Free Trade Bulletin No. 3

The U.S. Trade Deficit and Jobs: The Real Story

By Daniel Griswold
February 3, 2003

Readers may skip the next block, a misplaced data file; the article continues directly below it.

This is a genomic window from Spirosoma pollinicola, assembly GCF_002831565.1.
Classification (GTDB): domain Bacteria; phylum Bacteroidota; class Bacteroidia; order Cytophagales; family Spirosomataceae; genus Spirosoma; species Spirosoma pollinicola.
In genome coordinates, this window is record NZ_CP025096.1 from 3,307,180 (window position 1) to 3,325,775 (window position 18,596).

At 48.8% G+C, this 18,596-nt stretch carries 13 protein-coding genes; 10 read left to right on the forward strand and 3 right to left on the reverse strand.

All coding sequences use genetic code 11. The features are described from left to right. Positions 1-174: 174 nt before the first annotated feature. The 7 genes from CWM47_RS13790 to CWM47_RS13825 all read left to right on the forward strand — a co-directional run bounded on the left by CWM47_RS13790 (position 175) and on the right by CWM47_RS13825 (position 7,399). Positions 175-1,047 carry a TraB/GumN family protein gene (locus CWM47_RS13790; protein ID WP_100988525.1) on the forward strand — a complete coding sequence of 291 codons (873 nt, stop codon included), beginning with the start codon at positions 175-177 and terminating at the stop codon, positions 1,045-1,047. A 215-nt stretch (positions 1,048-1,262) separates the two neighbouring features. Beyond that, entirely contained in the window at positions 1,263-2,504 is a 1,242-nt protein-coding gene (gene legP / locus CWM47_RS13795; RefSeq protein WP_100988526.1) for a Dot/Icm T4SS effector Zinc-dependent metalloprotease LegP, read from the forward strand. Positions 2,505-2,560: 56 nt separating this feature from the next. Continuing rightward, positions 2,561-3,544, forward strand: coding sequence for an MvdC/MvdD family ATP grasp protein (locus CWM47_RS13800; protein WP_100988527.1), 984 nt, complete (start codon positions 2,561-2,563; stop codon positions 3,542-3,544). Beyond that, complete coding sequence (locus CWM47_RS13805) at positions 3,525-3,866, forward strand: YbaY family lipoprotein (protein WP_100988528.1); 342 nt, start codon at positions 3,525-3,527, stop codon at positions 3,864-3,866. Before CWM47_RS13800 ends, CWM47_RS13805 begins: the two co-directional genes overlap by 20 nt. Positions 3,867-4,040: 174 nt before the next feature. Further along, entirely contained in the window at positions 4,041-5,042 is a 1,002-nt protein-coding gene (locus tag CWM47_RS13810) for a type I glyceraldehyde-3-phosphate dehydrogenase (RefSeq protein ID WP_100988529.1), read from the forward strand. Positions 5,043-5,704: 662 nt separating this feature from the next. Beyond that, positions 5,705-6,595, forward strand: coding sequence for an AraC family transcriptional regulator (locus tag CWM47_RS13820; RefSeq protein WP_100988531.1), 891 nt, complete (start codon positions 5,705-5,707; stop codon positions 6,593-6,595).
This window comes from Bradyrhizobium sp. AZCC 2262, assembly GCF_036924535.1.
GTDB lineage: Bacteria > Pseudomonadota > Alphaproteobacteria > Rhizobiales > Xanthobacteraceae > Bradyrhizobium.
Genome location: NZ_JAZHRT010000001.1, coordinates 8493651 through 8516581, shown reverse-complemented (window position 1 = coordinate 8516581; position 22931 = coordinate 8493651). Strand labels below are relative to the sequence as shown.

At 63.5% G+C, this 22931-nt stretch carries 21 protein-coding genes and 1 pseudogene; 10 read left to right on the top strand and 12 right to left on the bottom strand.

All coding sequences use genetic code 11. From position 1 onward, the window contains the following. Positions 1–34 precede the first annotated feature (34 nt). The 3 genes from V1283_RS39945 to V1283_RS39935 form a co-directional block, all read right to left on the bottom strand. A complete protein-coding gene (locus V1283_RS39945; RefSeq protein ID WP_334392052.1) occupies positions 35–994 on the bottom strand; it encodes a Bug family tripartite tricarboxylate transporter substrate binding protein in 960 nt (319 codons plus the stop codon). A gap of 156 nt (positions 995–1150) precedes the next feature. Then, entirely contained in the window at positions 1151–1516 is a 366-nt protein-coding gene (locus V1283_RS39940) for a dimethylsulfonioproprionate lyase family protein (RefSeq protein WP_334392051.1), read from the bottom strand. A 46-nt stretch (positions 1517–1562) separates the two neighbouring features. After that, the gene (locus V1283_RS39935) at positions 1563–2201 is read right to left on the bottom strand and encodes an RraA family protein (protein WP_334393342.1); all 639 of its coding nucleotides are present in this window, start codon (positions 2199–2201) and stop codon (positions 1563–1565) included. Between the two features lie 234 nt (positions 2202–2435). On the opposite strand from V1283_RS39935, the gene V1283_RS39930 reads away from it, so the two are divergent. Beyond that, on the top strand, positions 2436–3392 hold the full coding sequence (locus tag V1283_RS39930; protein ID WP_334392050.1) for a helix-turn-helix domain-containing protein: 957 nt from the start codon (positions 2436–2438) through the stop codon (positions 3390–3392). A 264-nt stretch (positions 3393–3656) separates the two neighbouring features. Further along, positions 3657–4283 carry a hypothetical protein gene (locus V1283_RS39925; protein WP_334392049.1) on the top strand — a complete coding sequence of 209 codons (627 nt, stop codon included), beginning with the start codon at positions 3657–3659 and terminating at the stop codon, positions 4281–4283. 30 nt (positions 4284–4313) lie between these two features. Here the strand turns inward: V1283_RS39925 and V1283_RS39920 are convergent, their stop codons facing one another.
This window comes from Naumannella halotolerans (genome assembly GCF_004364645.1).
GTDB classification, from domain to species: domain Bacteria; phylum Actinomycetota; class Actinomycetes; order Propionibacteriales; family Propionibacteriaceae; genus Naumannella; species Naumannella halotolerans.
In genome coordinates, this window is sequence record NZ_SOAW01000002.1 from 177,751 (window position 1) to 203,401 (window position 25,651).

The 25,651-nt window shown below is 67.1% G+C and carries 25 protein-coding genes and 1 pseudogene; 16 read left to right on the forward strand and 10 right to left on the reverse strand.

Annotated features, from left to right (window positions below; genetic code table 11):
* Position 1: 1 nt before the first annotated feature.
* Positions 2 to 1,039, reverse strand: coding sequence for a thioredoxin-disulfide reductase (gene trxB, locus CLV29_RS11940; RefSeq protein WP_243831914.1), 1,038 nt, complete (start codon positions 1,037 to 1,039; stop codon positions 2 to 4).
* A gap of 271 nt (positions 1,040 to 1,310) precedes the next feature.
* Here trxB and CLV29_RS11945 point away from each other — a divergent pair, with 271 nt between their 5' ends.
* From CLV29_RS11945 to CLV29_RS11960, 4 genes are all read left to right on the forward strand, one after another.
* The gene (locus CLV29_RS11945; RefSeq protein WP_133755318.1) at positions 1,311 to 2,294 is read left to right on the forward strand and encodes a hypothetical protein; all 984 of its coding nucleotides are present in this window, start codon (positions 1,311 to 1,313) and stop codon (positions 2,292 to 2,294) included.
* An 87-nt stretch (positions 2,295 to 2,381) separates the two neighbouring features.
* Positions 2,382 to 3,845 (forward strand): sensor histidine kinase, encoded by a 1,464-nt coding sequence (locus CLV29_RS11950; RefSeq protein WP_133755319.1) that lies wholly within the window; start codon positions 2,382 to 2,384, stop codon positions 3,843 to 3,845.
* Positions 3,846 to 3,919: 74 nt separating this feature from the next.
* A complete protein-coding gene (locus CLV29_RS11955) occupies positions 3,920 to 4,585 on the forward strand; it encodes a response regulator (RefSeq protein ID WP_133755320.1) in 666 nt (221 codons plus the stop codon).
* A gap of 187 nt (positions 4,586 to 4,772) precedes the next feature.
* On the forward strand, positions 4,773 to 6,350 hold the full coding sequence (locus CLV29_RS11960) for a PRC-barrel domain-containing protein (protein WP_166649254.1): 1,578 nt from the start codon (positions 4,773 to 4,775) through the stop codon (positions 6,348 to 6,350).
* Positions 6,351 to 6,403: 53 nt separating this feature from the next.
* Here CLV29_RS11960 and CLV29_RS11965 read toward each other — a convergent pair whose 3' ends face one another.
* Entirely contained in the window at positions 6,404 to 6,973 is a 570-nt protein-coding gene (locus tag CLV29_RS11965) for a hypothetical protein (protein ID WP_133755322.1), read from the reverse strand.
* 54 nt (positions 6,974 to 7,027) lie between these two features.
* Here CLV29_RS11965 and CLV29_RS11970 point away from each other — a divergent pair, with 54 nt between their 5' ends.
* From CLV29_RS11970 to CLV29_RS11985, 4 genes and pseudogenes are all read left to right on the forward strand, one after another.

On February 20, 2003, the U.S. Department of Commerce reported that the U.S. trade deficit reached a new record in 2002. For the calendar year, imports of goods into the United States exceeded exports by $484.4 billion. When that figure is combined with an overall surplus in services of $49.1 billion, the 2002 deficit in goods and services was $435.2 billion, the largest in U.S. history.[1] If the past is any guide, the record deficit will be misused by opponents of free trade to claim that it depresses production and destroys jobs in the U.S. economy. The argument of the trade critics is simple but misleading: If exports create jobs, then imports must destroy jobs. Thus, a trade deficit by its very nature causes a net loss of jobs in the U.S. economy, and the bigger the deficit, the more jobs lost. The leading proponent of this sort of analysis is the Economic Policy Institute, a pro-union, left-of-center nonprofit organization in Washington that routinely publishes studies claiming to show specific job losses, including state-by-state totals, as a result of trade deficits. Those numbers are then repeated by labor union leaders and trade opponents in Congress to warn against further trade liberalization. As the author of one EPI study explains: “When the United States exports 1,000 cars to Germany or Mexico, plants in this country employ U.S. workers in their production. If, however, the U.S. imports 1,000 cars from Germany or Mexico rather than building them domestically, then a similar number of U.S. workers who would have otherwise been employed in the auto industry will have to find other work. Ignoring imports and counting only exports is like balancing a checkbook by counting only deposits but not withdrawals.” [2] To determine the number of jobs or potential jobs “eliminated” by the trade deficit, the EPI model compares actual U.S. employment to what it would supposedly be if the U.S. trade deficit were zero and the economy’s overall growth rate unchanged. Fewer imported cars, steel slabs, shoes, toys, shirts, and other goods are then translated into more domestic production of those items and hence more jobs if exports equaled imports. In other words, every widget not imported translates into a widget produced at home and more widget workers employed. Within this model, the rising imports and trade deficits of recent years can only be bad news for output and employment. As EPI concludes, “The toll on U.S. employment has been heavy: from 1994 to 2000, growing trade deficits eliminated a net total of 3.0 million actual and potential jobs from the U.S. economy.”[3] The attempt to blame trade deficits for a loss of jobs founders in theory and in practice. First, the model ignores the role of international investment flows. The flip side of America’s trade deficit is the net inflow of foreign investment. The extra $435 billion that Americans spent on imports over and above exports last year was not stuffed into mattresses overseas. Those dollars quickly returned to the United States to buy U.S. assets, such as stocks, bank deposits, commercial and Treasury bonds, or as direct investment in factories and real estate. A principal reason why the United States runs a trade deficit with the rest of the world year after year is that foreign savers continue to find the U.S. economy an attractive place to invest. The EPI model ignores the growth and jobs created by the offsetting inflow of net foreign investment into the U.S. economy that the trade deficit accommodates. That net surplus of investment capital buys new machinery, expands productive capacity, funds new research and development, and keeps interest rates lower than they would otherwise be. EPI counts the jobs supposedly lost when we import cars but ignores the jobs created when BMW or Toyota builds an automobile factory in the United States that employs thousands of Americans in good-paying jobs. So it is the critics of trade who are guilty of counting the withdrawals but not the deposits in our national balance of payments account. Second, the central assumption of the EPI model—that rising imports directly displace domestic output—collides headlong with empirical reality. In fact, imports and domestic output typically rise together in response to rising domestic demand. During much of the 1990s, when imports and trade deficits were both rising rapidly, so too was domestic employment and manufacturing output. Between 1994 and 2000, when deficits supposedly claimed a “heavy toll” on U.S. employment, civilian employment in the U.S. economy rose by a net 12 million[4] and the unemployment rate fell from 6.1 percent to 4.0 percent.[5] During that same period, U.S. manufacturing output rose by 40 percent[6] even though the volume of imported manufactured goods doubled.[7] Manufacturing took a nosedive in 2001-2002, but rising imports were not the culprit. While manufacturing output was falling 4.1 percent in 2001 from the year before,[8] real imports of manufactured goods were falling 5.4 percent after four straight years of double-digit increases.[9] The same domestic recession that put the kibosh on domestic manufacturing output also curbed demand for imports. In fact, imports and output have been tightly and positively linked in recent years. The scatter-plot chart reveals the remarkable correlation between the growth of manufacturing imports and manufacturing output each year since the late 1980s.